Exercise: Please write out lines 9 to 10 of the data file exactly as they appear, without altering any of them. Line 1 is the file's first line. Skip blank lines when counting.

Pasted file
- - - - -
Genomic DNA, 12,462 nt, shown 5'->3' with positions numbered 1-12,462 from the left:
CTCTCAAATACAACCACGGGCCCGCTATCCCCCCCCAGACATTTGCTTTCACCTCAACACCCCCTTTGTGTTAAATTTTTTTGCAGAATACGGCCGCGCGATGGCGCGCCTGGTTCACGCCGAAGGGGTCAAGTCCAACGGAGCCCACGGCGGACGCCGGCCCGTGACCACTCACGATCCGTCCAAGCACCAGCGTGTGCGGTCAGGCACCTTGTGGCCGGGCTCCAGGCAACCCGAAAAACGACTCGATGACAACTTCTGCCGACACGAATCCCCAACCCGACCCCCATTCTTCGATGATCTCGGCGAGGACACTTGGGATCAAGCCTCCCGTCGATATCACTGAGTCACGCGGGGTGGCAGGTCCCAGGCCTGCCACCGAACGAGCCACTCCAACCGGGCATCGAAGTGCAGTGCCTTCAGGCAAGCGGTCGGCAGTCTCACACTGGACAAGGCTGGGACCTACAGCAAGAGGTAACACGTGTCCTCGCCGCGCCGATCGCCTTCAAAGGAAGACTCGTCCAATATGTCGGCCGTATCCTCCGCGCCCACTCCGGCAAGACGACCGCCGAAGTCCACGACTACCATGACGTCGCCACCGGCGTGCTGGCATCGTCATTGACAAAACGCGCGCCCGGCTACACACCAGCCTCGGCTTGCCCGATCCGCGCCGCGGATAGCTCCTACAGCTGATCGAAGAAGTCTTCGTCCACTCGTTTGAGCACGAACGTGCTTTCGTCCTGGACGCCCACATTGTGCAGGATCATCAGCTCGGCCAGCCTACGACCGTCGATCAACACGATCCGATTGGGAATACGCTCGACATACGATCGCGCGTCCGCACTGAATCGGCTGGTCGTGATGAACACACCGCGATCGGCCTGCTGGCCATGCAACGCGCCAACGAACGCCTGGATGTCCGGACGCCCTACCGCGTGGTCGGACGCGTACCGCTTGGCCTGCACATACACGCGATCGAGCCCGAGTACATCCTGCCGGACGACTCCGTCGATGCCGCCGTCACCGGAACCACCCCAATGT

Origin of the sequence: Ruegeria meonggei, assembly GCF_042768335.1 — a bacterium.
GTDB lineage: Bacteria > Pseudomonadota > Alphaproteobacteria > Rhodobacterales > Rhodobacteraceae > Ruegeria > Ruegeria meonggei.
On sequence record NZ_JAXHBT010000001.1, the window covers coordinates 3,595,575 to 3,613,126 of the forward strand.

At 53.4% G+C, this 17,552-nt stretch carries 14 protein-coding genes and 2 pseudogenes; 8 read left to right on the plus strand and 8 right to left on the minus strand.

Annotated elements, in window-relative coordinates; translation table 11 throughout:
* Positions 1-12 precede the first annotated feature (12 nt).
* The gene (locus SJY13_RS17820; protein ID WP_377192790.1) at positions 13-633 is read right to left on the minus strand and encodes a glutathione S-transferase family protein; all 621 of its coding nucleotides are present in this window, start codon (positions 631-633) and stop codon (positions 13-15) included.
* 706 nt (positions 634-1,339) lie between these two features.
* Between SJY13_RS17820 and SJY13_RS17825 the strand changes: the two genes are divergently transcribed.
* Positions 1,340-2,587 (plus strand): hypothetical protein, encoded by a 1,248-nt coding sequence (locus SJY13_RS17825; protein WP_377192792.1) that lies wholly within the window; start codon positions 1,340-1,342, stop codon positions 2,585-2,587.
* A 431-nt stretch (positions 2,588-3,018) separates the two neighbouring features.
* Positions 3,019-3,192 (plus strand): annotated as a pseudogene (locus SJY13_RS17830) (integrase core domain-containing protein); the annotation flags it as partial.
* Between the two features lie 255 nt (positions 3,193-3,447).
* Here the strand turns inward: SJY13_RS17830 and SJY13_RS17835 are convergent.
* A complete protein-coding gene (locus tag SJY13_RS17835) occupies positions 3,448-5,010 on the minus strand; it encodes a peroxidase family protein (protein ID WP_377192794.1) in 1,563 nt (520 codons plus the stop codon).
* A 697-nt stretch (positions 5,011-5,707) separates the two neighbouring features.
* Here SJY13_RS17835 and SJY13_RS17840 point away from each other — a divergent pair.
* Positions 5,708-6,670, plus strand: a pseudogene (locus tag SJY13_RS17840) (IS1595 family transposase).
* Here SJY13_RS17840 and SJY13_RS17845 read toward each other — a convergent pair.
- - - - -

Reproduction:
* The gene (locus SJY13_RS17820; protein ID WP_377192790.1) at positions 13-633 is read right to left on the minus strand and encodes a glutathione S-transferase family protein; all 621 of its coding nucleotides are present in this window, start codon (positions 631-633) and stop codon (positions 13-15) included.
* 706 nt (positions 634-1,339) lie between these two features.